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Executive Summary

Historical Document

This Web site is provided by the Agency for Toxic Substances and Disease Registry (ATSDR) ONLY as an historical reference for the public health community. It is no longer being maintained and the data it contains may no longer be current and/or accurate.

Ten expert panelists reviewed and discussed the state of the science on soil-pica behavior--an issue that is relevant to the Agency for Toxic Substances and Disease Registry's (ATSDR) ongoing work at sites with human exposures to contaminated soils. During a 2-day workshop in June 2000, in Atlanta, Georgia, the panelists thoroughly discussed and debated the prevalence of soil-pica behavior, ingestion rates for soil-pica, means for identifying people with soil-pica behavior, and additional topics. Common themes discussed throughout the workshop included the need for clear definitions of key terms, the lack of extensive research on the distribution of soil ingestion rates, and the need for additional research to fill data gaps.

After the workshop, the panelists drafted definitions of three key terms and prepared eight summary statements highlighting their most important findings, listed below. An overview of the panelists' discussion that led to these findings and recommendations for evaluating soil-pica behavior is documented throughout this report. The panelists used the following definitions to frame their discussions:

  • Soil ingestion is the consumption of soil. This may result from various behaviors including, but not limited to, mouthing, contacting dirty hands, eating dropped food, or consuming soil directly.
  • Soil-pica is the recurrent ingestion of unusually high amounts of soil (i.e., on the order of 1,000-5,000 milligrams per day). Groups at risk of soil-pica behavior include children aged 6 years and younger and individuals who are developmentally delayed.
  • Geophagy is the intentional ingestion of earths and is usually associated with cultural practices.

The panelists identified strengths and weaknesses associated with the different methods (e.g., observational, questionnaire, and analytical) that have been used to evaluate the prevalence of soil-pica. Given the limitations of individual methods, they agreed that a study that incorporates multiple methods would provide a means for validating the prevalence of soil-pica and the distribution of soil ingestion rates. Such validation is needed to provide confidence in ATSDR's approach for conducting future public health assessments.

Even with a definition of soil-pica, the panelists found it difficult to determine the prevalence of this behavior. The panelists agreed that soil-pica clearly exists, but the prevalence at a given soil ingestion rate has not been adequately characterized. Nonetheless, noting that soil ingestion is normal behavior among children, the panelists unanimously agreed that ATSDR should continue to evaluate the public health implications of all types of soil ingestion, including soil-pica.

The panelists agreed that the existing soil ingestion studies--nearly all of which evaluated children's behavior for durations of 2 weeks or shorter--are inadequate for determining the frequency of, and seasonal variations in, soil-pica.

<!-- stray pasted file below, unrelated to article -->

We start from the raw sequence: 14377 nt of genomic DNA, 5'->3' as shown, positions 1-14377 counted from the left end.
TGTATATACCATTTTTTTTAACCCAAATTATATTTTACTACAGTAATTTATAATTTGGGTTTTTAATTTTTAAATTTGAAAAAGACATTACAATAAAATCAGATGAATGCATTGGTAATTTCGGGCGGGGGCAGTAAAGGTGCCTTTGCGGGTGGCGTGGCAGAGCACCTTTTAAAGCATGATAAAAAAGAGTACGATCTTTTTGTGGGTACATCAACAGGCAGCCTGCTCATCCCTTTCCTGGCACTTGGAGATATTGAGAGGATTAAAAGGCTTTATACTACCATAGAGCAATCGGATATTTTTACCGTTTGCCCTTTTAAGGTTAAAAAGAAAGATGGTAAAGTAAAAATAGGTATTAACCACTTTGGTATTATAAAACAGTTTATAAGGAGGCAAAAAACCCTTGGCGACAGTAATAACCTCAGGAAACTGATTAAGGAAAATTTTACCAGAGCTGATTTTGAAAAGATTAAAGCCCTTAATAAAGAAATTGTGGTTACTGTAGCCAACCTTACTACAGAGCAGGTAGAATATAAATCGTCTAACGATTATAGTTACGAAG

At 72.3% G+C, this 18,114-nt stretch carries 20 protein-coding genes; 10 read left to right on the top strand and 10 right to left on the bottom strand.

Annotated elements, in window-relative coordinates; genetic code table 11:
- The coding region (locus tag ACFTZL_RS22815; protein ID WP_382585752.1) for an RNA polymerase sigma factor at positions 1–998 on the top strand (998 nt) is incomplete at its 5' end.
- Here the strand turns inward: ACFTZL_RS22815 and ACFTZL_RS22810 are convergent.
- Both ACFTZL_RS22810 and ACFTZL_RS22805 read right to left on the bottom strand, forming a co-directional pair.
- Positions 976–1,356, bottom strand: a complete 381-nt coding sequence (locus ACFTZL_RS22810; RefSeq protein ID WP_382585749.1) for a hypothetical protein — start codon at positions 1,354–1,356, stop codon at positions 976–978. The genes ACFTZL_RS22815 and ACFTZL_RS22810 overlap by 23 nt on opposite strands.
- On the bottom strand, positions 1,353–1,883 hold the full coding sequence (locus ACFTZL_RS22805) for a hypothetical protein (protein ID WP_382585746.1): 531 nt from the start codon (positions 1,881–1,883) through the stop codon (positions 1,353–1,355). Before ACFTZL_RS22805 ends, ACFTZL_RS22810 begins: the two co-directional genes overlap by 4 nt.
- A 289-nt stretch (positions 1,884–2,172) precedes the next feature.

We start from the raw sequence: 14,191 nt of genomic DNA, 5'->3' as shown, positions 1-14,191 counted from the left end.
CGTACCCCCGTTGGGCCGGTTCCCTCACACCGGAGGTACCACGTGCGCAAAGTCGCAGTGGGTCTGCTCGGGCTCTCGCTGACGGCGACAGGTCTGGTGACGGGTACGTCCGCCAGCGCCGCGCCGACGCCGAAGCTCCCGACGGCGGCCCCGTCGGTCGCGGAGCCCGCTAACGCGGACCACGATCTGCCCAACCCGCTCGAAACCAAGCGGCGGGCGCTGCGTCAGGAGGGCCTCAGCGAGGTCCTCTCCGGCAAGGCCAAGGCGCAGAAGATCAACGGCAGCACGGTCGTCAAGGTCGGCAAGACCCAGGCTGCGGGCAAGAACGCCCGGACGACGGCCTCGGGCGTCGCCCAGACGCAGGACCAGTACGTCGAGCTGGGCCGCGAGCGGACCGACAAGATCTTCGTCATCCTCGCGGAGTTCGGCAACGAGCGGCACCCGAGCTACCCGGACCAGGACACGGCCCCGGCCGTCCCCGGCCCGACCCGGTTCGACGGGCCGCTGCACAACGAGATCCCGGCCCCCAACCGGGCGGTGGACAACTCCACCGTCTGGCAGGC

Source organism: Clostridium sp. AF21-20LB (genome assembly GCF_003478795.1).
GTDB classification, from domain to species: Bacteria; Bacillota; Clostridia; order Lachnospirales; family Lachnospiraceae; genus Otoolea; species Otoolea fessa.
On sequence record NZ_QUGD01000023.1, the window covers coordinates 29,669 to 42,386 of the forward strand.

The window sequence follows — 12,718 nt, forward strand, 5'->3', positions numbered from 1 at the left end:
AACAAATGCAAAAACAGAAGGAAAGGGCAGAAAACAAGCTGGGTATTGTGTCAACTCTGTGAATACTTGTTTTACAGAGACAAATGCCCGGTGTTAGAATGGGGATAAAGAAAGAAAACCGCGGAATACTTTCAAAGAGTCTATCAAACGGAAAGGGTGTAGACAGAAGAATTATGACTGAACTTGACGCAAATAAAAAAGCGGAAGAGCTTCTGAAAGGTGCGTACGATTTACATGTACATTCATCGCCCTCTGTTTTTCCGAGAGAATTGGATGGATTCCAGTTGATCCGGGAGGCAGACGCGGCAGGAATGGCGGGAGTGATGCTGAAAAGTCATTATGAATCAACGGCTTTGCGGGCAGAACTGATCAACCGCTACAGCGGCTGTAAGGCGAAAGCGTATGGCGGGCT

The panelists noted that geophagy typically involves consumption of clay materials from known (and usually uncontaminated) sources at depth, rather than consumption of surface soils from residential properties. To address this type of ingestion, the panelists suggested that ATSDR survey communities of concern to determine if geophagy is practiced and where geophagical materials are obtained.

The panelists thought that soil-pica among adults was probably rare. Given anecdotal accounts of soil-pica adults, the panelists suggested that ATSDR consider the possibility that this behavior occurs, perhaps by conducting surveys or availability sessions with communities. However, it is sometimes unclear from anecdotal accounts whether the behavior reported was soil-pica or geophagy. because the literature on soil ingestion rates is extremely sparse, the panelists agreed that the distribution of age-specific soil ingestion rates had not been well characterized. Some panelists noted that ATSDR can estimate percentiles in this distribution by using a statistical analysis of existing soil ingestion data. However, the panelists stressed the need for field validation (including study of biomarkers and, where relevant, health effects) of any derived soil ingestion rate, as this ultimately would provide more confidence in ATSDR's public health evaluations of sites with contaminated soils.

After lengthy discussions, the panelists noted that ATSDR's assumption that soil-pica children ingest 5,000 milligrams (mg) of soil per day appears to be supported by only a few subjects in soil ingestion studies (i.e., two children in Massachusetts and several children in Jamaica). Referring to the soil ingestion rates presented in the literature, as summarized in EPA's Exposure Factors Handbook, some panelists thought that ATSDR's assumed ingestion rate for soil-pica children was high. Other panelists agreed, however, that ATSDR should err on the side of being protective and should use 5,000 mg until more data are collected. They also stressed the need for validating the 5,000 mg soil ingestion rate.

ATSDR views the contents of this report as advice for the agency to consider as it decides how to evaluate and address public health issues surrounding soil-pica. The contents of this report are NOT ATSDR policy.

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